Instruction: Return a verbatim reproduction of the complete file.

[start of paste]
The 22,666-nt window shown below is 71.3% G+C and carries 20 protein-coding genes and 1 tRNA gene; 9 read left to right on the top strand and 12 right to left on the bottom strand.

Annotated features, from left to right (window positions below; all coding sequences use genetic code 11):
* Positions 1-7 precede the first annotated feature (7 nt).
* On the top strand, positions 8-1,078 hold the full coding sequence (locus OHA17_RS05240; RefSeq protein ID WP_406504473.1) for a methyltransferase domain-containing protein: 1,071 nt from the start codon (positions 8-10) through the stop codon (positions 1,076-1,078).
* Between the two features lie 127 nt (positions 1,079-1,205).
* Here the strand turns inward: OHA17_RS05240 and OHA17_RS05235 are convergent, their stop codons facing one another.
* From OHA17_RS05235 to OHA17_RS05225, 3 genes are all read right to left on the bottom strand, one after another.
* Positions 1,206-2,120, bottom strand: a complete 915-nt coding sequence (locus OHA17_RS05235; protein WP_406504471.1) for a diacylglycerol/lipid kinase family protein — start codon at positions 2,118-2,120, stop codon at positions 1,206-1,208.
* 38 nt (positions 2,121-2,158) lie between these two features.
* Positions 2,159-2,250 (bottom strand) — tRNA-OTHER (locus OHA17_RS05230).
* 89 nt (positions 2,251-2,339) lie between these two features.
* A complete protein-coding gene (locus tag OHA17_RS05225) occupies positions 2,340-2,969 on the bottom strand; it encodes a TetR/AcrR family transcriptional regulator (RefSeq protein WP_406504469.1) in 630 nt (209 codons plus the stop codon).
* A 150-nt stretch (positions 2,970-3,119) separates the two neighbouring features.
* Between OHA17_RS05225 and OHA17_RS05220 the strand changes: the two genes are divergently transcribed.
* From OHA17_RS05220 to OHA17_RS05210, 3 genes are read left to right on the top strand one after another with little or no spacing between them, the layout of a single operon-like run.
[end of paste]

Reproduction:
The 22,666-nt window shown below is 71.3% G+C and carries 20 protein-coding genes and 1 tRNA gene; 9 read left to right on the top strand and 12 right to left on the bottom strand.

Annotated features, from left to right (window positions below; all coding sequences use genetic code 11):
* Positions 1-7 precede the first annotated feature (7 nt).
* On the top strand, positions 8-1,078 hold the full coding sequence (locus OHA17_RS05240; RefSeq protein ID WP_406504473.1) for a methyltransferase domain-containing protein: 1,071 nt from the start codon (positions 8-10) through the stop codon (positions 1,076-1,078).
* Between the two features lie 127 nt (positions 1,079-1,205).
* Here the strand turns inward: OHA17_RS05240 and OHA17_RS05235 are convergent, their stop codons facing one another.
* From OHA17_RS05235 to OHA17_RS05225, 3 genes are all read right to left on the bottom strand, one after another.
* Positions 1,206-2,120, bottom strand: a complete 915-nt coding sequence (locus OHA17_RS05235; protein WP_406504471.1) for a diacylglycerol/lipid kinase family protein — start codon at positions 2,118-2,120, stop codon at positions 1,206-1,208.
* 38 nt (positions 2,121-2,158) lie between these two features.
* Positions 2,159-2,250 (bottom strand) — tRNA-OTHER (locus OHA17_RS05230).
* 89 nt (positions 2,251-2,339) lie between these two features.
* A complete protein-coding gene (locus tag OHA17_RS05225) occupies positions 2,340-2,969 on the bottom strand; it encodes a TetR/AcrR family transcriptional regulator (RefSeq protein WP_406504469.1) in 630 nt (209 codons plus the stop codon).
* A 150-nt stretch (positions 2,970-3,119) separates the two neighbouring features.
* Between OHA17_RS05225 and OHA17_RS05220 the strand changes: the two genes are divergently transcribed.
* From OHA17_RS05220 to OHA17_RS05210, 3 genes are read left to right on the top strand one after another with little or no spacing between them, the layout of a single operon-like run.